Camden Fringe Festival 2021

Camden Fringe 2021 – INTERVIEW – Fragile, Etcetera Theatre

This summer we are very lucky to see some of life return to normal and one of the things that is coming back with a bang this year is Camden Fringe! We have spoke to a number of acts that you can go and see on the actual stage, so if you have missed comedy and theatre then this is a great time for you! If you are planning on going to the festival though please pre-book your tickets to avoid disappointment. Today we are talking to Agustina Dieguez Buccella about the show – Fragile

Date: 7th, 28th August
Time: 3:30pm
Location: Etcetera Theatre


Hello! Tell us about yourself and the show  Fragile that you are  bringing to Camden Fringe? 

Hi Holly, thank you so much for having me! A little bit about myself, my name is Agustina and I was born in Argentina, where I lived most of my life. I was always interested in acting and I was doing it as a hobby, while studying law. After graduating as a lawyer I decided to focus on acting in a professional way and moved into London to pursue my career. Since then I’ve been acting both for film and theatre. Being part of an ethnic minority in the UK I struggled to find roles that excite me. That’s when I stared writing and creating my own work. My first project is the one woman show “Fragile” that I am taking to Camden Fringe Festival for the first time. The show is based on real life experiences and it touches topics of vulnerability, women empowerment, independence, control, loneliness, connection and the difficulty of asking for help.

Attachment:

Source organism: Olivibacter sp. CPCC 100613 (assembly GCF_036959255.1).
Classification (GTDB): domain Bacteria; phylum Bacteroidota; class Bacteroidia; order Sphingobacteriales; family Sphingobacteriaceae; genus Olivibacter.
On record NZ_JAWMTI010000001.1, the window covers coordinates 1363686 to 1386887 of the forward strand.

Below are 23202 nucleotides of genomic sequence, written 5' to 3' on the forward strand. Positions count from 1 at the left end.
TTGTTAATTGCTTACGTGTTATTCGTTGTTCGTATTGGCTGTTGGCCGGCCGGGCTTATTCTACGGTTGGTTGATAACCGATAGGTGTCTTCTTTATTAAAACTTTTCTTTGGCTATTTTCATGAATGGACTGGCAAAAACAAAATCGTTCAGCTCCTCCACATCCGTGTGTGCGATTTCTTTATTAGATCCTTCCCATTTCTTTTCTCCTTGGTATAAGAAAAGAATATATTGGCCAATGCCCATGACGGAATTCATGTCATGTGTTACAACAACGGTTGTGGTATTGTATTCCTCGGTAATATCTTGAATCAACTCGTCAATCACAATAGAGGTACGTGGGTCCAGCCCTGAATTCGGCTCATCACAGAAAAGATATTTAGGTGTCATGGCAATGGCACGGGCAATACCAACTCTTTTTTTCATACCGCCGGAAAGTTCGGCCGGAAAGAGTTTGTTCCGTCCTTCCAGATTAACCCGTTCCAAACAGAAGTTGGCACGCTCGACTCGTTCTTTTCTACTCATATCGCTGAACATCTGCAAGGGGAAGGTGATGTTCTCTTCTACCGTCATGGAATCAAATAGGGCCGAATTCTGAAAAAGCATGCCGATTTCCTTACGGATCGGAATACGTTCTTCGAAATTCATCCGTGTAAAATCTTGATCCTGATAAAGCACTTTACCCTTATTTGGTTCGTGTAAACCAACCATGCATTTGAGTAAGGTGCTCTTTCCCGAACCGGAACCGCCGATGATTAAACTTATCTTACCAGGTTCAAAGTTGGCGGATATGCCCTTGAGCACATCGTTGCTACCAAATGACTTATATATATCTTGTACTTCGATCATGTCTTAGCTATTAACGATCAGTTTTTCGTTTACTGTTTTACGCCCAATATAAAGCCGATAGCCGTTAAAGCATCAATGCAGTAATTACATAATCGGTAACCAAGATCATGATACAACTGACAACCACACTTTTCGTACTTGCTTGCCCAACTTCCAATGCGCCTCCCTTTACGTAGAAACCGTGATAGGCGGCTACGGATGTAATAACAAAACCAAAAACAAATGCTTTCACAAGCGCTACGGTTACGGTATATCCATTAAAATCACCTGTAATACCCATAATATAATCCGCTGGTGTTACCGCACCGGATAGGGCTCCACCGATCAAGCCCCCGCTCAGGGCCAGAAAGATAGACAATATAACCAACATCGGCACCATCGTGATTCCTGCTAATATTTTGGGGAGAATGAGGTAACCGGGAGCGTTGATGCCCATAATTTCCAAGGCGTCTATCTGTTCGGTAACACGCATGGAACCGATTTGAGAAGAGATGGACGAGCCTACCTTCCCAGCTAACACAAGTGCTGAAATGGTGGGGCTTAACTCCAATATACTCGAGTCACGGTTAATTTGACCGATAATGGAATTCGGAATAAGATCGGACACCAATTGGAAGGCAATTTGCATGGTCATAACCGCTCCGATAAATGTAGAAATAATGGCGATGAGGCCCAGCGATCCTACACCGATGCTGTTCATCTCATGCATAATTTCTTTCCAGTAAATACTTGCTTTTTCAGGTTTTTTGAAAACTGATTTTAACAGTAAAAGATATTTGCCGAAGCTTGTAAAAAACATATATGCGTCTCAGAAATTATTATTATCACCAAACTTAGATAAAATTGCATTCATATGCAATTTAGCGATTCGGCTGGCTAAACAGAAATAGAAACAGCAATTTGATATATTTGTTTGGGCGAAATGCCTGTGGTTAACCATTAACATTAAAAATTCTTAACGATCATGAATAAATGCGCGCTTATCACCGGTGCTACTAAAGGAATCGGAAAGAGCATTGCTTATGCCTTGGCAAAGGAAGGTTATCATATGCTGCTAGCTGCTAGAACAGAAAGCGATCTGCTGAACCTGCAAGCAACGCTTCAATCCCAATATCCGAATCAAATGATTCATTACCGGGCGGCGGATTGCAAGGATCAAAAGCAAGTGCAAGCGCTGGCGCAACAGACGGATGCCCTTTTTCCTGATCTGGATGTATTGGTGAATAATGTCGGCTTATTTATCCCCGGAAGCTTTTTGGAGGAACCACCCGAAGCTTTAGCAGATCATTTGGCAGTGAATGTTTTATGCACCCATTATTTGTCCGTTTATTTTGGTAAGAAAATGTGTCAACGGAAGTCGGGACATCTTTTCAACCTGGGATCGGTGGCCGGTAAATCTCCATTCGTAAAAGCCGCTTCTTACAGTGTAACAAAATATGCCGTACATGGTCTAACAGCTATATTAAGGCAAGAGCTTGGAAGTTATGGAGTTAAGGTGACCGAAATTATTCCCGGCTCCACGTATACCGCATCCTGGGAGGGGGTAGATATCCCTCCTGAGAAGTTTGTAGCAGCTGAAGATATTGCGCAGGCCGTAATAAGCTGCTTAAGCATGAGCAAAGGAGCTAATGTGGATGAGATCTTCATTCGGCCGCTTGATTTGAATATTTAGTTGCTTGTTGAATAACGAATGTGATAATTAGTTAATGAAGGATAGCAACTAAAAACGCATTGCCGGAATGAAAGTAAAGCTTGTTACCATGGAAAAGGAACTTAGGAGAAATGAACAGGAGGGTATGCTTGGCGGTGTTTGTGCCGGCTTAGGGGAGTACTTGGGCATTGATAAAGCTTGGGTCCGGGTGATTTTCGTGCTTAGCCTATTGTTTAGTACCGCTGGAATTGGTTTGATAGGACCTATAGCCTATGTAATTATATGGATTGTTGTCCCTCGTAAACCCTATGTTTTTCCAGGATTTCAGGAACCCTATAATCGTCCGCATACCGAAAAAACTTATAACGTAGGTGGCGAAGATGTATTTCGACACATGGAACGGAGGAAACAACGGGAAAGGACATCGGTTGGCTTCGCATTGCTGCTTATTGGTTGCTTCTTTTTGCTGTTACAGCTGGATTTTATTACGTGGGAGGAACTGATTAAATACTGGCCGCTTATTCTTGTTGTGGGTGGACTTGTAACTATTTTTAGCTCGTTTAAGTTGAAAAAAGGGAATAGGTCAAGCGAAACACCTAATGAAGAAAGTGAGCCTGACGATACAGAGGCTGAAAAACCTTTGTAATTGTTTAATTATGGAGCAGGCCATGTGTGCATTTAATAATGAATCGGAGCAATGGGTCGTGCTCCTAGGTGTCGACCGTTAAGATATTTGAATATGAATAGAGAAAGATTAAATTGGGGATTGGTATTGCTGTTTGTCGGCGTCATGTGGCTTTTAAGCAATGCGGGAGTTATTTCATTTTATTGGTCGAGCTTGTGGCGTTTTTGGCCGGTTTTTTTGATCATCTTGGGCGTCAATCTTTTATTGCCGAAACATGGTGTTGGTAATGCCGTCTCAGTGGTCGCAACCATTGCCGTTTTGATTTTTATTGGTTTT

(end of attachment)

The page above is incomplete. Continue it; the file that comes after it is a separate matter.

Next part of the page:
How did you come up with the name of your show that your taking to the Camden fringe?

The name came to my mind as soon as I finished writing the show. The story explores the fragility and vulnerability that is underneath every strong and brave woman. The name fragile suited the story I wanted to tell perfectly and I didn’t give it any second thought. 



Tell us a little bit about your style of show?

It’s a one woman show with minimal props and a black box theatre. The focus is on the story. The show tackles on deep topics and it aims to move the audience, take them into an emotional journey, reflect and relate with the story. It also has some comedic relief elements, to make the audience’s experience similar to a roller-coaster of feelings.

What will your set be about?

Fragile is about a self-assured and powerful woman who “doesn’t need anyone”. When lost in the middle of the mountains, this woman realizes that she got it all wrong. In order to survive, she has to go back, get rid of all the layers that she is unnecessarily wearing, and admit that asking for help is her way out. The story, based on real-life experiences, follows an independent and strong woman who, in a dangerous and deadly situation is scared of being vulnerable and admitting that she needs help. She tries to keep up the appearance of power until she realizes that there’s nothing wrong with being fragile. The show explores this transition and it’s filled with breakthroughs while revisiting moments of her past that have influenced her present behavior. It also touches on the topics of loneliness disguised with independence and its consequences.


What other acts are you looking forward to seeing at the fringe?

I’m looking forward to seeing “Borrowed Time” by Garth Oates and “Essentially Black” by Naomi Denny. They both sound really promising! 


Have you done the fringe before? What have been some of your favourite shows to date and why?